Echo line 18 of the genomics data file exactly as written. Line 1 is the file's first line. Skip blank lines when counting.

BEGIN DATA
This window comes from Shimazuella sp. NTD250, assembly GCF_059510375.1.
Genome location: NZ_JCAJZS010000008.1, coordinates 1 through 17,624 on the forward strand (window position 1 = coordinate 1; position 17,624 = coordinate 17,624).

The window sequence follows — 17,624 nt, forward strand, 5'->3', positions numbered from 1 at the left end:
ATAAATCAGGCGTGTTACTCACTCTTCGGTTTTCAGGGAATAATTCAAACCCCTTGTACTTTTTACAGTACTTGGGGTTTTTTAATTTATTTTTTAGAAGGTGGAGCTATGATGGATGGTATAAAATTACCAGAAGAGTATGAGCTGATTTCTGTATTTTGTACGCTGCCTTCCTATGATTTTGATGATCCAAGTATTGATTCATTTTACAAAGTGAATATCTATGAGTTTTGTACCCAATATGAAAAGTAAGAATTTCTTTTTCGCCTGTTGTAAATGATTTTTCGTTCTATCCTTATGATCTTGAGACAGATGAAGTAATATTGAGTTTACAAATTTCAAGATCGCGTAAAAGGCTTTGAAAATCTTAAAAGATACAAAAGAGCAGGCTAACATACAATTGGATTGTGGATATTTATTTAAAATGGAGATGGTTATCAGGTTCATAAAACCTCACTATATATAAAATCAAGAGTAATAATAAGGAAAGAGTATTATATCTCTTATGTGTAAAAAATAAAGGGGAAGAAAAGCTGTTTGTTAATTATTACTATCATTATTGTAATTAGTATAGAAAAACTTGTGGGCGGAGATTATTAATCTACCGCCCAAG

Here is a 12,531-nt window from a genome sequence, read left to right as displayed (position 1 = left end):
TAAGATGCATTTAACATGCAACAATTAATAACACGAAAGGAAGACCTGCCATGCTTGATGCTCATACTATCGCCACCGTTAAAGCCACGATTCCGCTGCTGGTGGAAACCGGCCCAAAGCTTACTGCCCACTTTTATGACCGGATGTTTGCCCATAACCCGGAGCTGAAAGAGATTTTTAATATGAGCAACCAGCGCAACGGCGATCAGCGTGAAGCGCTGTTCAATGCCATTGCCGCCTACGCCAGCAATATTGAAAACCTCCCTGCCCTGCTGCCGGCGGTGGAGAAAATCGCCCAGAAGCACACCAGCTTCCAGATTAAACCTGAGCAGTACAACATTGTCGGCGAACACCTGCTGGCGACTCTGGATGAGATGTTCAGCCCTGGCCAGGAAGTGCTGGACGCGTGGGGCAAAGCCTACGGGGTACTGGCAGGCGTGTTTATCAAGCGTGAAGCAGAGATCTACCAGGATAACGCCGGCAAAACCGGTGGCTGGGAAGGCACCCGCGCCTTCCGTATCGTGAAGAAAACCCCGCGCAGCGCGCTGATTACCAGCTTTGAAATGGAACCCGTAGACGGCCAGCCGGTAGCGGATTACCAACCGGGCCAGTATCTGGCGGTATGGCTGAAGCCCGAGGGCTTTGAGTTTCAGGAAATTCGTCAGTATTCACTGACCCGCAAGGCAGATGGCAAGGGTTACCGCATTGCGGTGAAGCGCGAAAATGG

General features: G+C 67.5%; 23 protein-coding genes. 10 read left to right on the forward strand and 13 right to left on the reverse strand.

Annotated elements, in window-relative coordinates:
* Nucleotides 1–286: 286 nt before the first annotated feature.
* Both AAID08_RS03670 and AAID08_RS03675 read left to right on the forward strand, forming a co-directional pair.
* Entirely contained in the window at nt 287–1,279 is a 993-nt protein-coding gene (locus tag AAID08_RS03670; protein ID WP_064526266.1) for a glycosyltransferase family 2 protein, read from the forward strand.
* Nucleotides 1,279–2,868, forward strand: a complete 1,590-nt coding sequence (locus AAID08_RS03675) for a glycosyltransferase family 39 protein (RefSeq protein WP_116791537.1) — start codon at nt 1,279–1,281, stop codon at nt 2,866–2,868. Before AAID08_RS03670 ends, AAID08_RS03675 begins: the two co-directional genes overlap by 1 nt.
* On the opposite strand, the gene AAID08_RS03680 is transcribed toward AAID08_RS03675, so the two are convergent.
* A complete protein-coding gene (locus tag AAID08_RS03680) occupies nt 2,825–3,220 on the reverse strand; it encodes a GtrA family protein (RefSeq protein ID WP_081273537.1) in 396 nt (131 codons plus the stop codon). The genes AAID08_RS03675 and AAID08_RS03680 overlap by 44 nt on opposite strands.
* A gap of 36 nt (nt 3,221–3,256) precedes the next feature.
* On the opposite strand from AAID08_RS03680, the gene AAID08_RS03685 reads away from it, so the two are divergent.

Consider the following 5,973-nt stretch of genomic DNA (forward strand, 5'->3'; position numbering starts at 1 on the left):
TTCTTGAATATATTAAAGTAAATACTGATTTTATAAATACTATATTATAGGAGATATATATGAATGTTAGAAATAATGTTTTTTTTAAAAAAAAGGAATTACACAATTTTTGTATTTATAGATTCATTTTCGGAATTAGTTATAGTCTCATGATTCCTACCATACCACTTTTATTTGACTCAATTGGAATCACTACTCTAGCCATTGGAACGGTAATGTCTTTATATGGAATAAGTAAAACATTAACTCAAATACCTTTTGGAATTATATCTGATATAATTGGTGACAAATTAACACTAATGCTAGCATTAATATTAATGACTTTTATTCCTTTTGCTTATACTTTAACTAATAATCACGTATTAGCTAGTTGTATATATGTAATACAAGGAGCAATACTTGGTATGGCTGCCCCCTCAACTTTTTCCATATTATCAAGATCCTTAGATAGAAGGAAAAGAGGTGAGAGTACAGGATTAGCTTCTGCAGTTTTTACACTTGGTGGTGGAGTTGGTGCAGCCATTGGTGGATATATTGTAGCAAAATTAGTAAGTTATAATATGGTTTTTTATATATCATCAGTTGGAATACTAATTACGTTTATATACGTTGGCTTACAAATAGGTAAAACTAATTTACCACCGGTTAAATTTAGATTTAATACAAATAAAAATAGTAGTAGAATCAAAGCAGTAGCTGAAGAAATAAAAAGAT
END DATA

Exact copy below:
TTCTTGAATATATTAAAGTAAATACTGATTTTATAAATACTATATTATAGGAGATATATATGAATGTTAGAAATAATGTTTTTTTTAAAAAAAAGGAATTACACAATTTTTGTATTTATAGATTCATTTTCGGAATTAGTTATAGTCTCATGATTCCTACCATACCACTTTTATTTGACTCAATTGGAATCACTACTCTAGCCATTGGAACGGTAATGTCTTTATATGGAATAAGTAAAACATTAACTCAAATACCTTTTGGAATTATATCTGATATAATTGGTGACAAATTAACACTAATGCTAGCATTAATATTAATGACTTTTATTCCTTTTGCTTATACTTTAACTAATAATCACGTATTAGCTAGTTGTATATATGTAATACAAGGAGCAATACTTGGTATGGCTGCCCCCTCAACTTTTTCCATATTATCAAGATCCTTAGATAGAAGGAAAAGAGGTGAGAGTACAGGATTAGCTTCTGCAGTTTTTACACTTGGTGGTGGAGTTGGTGCAGCCATTGGTGGATATATTGTAGCAAAATTAGTAAGTTATAATATGGTTTTTTATATATCATCAGTTGGAATACTAATTACGTTTATATACGTTGGCTTACAAATAGGTAAAACTAATTTACCACCGGTTAAATTTAGATTTAATACAAATAAAAATAGTAGTAGAATCAAAGCAGTAGCTGAAGAAATAAAAAGAT